They were days which teachers could enjoy with their students.
    agathamorse likes this.
  7. install

    install Star commenter

    This is not the job of teachers- they are already overwhelmed. Teachers are not accountable for the ills and wrongs in our society...:cool:
  8. drvs

    drvs Star commenter

    So, the time has come. The lunatics are now running the asylum and doing an outstanding job in the eyes of the inspectorate.

    agathamorse likes this.
  9. colpee

    colpee Star commenter

    Those who want to engage with teachers do so. Those who don’t, will care not one jot more.

    How about not bothering until someone has calculated the cost of loss of wages, lost productivity and loss of educational time for children and teachers!

    However well meaning, it is an idiocy to think that force-feeding this sort of thing will have a positive rather than negative impact.

    What grates most is the implicit patronising criticism of parents as though they are all so ignorant of schools that they need people like Mr Harris to explain things in simple language. In fact millions of parents are fully engaged and helpful and certainly don’t need reminding of their usefulness as a resource, hounded as they are for extra money and teaching material on an irritatingly regular basis. And over and above money, there is attendance at open days, tutor meetings, parent assemblies, productions, fairs, sports events etc; not to mention homework, projects and charity days.

    How about a CPD PowerPoint session made by parents with head teachers forced to take a day off to come and listen?
  10. hammie

    hammie Lead commenter

    any form of parental improvement will only work for the feckless if attached to withdrawal of benefits/child benefit etc. As many of their children are fed breakfast lunch and tea, they hardly need the money
  11. Deirds

    Deirds Established commenter

    Agree absolutely....

    If I hear one more time in my SEN school that autistic children with food issues are down to parents not knowing what a healthy diet is......
    Jamvic and agathamorse like this.
  12. ABCCBA123321

    ABCCBA123321 Occasional commenter

    I usually get round the assumption that the youngest's poor speech (verbal and "standard" dyspraxia) is down to the TV when I wheel out the eldest who is incredibly articulate and well-spoken - but gawd the judgement and assumptions from professionals you come across. If I, as a teacher myself, find it alienating and start to want to disengage because of it - how on earth must it feel to a less clued-in family to be coming across this constantly if they end up with a child with SEN?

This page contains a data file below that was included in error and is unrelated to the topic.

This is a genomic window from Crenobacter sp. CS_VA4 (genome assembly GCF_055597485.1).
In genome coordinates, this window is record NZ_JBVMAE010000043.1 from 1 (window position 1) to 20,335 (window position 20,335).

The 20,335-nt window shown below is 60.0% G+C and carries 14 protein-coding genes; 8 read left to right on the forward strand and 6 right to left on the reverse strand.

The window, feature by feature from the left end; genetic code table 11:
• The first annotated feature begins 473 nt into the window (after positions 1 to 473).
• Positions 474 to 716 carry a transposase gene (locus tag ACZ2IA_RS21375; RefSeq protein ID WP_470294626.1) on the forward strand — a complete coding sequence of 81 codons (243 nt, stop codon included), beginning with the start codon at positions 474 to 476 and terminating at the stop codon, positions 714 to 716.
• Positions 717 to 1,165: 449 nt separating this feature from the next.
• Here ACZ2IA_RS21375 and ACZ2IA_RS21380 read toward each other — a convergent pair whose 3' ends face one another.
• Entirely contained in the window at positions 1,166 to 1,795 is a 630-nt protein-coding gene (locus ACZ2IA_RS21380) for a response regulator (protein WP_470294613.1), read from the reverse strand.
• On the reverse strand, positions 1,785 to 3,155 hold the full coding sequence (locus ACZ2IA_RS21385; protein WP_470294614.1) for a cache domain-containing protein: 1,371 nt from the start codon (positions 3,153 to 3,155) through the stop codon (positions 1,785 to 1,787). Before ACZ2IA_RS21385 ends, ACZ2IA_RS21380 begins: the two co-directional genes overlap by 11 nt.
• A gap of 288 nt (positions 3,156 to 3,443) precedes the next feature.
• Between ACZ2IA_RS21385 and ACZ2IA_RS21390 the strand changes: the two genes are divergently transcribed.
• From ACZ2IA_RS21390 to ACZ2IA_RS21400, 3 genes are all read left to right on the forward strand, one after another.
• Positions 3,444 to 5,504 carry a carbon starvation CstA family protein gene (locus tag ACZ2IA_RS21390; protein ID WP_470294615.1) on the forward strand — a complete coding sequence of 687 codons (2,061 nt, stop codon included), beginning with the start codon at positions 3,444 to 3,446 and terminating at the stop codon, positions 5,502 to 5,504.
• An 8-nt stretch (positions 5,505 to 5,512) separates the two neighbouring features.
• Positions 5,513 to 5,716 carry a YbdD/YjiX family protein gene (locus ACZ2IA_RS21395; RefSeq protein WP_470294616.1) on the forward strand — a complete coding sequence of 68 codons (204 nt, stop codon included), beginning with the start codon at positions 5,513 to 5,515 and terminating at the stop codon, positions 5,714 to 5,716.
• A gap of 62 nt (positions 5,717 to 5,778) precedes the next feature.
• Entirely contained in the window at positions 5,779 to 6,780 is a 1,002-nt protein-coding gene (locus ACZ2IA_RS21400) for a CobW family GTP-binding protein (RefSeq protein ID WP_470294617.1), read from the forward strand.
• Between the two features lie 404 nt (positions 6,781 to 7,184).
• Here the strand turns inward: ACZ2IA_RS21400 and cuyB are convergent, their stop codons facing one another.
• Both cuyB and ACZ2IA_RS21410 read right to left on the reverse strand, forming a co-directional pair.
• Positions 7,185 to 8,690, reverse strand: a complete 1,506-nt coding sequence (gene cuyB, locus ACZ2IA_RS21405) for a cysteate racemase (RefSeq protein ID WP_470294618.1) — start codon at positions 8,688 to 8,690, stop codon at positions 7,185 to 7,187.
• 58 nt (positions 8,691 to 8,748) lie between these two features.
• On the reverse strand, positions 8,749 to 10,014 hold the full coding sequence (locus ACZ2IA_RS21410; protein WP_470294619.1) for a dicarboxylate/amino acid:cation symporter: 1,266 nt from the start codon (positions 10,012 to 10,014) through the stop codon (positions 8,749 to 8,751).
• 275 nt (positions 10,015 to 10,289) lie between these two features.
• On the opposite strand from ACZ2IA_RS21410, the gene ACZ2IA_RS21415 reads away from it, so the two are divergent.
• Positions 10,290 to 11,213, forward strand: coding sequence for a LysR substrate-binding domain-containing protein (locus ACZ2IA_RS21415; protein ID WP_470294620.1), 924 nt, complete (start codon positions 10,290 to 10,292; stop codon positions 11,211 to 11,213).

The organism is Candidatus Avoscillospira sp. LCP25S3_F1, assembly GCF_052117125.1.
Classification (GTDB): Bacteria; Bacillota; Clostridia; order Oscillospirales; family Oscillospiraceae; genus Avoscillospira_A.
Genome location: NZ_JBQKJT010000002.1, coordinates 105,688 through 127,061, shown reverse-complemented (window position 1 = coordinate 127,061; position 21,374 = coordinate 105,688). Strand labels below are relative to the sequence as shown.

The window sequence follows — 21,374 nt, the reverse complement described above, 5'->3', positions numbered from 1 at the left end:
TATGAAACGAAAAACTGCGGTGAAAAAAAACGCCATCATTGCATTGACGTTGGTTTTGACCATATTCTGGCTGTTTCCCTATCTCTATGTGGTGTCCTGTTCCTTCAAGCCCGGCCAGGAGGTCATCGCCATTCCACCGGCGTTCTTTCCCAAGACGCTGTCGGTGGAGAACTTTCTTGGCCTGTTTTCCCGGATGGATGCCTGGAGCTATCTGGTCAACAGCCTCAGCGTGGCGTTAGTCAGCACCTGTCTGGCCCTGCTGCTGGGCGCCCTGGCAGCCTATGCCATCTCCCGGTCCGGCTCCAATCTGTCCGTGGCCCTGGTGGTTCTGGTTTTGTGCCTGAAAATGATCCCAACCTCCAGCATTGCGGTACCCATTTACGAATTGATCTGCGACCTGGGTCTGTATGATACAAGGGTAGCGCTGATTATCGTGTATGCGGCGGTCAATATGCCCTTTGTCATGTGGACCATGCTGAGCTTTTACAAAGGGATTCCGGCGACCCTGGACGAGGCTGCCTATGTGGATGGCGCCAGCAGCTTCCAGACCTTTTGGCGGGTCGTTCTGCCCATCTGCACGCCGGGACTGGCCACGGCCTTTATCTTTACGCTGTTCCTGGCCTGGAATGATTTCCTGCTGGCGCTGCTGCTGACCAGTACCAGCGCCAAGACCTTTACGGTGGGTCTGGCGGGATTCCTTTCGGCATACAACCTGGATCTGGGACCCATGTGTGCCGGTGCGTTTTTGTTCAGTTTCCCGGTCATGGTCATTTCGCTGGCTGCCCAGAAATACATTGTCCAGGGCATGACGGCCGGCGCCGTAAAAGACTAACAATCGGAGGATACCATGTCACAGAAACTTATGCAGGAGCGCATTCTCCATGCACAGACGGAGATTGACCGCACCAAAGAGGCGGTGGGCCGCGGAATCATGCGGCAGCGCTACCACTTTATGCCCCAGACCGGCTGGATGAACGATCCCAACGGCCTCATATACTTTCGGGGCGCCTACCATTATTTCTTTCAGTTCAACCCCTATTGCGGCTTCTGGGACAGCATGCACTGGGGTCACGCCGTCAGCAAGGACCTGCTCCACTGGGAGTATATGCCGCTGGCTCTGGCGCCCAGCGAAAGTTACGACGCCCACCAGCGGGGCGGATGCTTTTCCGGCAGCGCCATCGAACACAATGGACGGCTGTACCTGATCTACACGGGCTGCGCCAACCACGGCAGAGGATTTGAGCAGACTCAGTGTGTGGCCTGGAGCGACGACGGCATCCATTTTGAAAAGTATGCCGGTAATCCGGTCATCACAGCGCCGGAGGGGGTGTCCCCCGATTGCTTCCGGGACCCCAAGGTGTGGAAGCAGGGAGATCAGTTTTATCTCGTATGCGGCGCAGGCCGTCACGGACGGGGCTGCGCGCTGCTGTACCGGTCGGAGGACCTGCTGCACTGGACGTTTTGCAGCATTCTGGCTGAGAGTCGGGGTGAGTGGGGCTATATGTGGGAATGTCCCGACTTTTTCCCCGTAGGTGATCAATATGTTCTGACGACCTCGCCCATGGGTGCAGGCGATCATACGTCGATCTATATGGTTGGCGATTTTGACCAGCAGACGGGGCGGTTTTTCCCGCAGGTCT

It's given me a whole new perspective on how the whole system works and comes across to parents definitely (and my kids' school is a blooming good 'un!)

    As for patronising - I remember going to the local Sure Start (before the cuts-hatchet fell) baby groups with my eldest (I was actually one of their target groups - crippled with post-natal mental health issues - not just a middle class parent shoving out the more in-need), dutifully trotting along every week and I finally put my foot down during one of their "awareness weeks" where they were asking us to sign a pledge that we'd never have a hot drink near our children. I refused on the basis that I was sick to death of being asked to sign pointless parenting pledges that meant nothing and were just assuming we were complete numpties. They looked horrified at the idea - but did really try to tone the patronising overdrive down after that! If you go too far you just alienate people - and that balance point is incredibly hard to find.

    (Sorry for bad typing and missed letters/spaces - the wireless bit on my keyboard's terrible at the moment)
  13. GladRagsAtMidnight2017

    GladRagsAtMidnight2017 Occasional commenter

    It's a wise school that would actually ask it's own parents "what do you need to build stronger, more meaningful relationships with us?"

    Every school has a range of parents, from those that would attend because they are interested in their child's education, to those who couldn't give a flying $%&* and see schools as day-care. A lot of info could be delivered on a school website about the process within school.

    I think (as a parent) the best thing would be to have someone just to listen to you and respond when there is an issue. One of my kids schools is like this, and the other one is not - guess which one I'm happier with?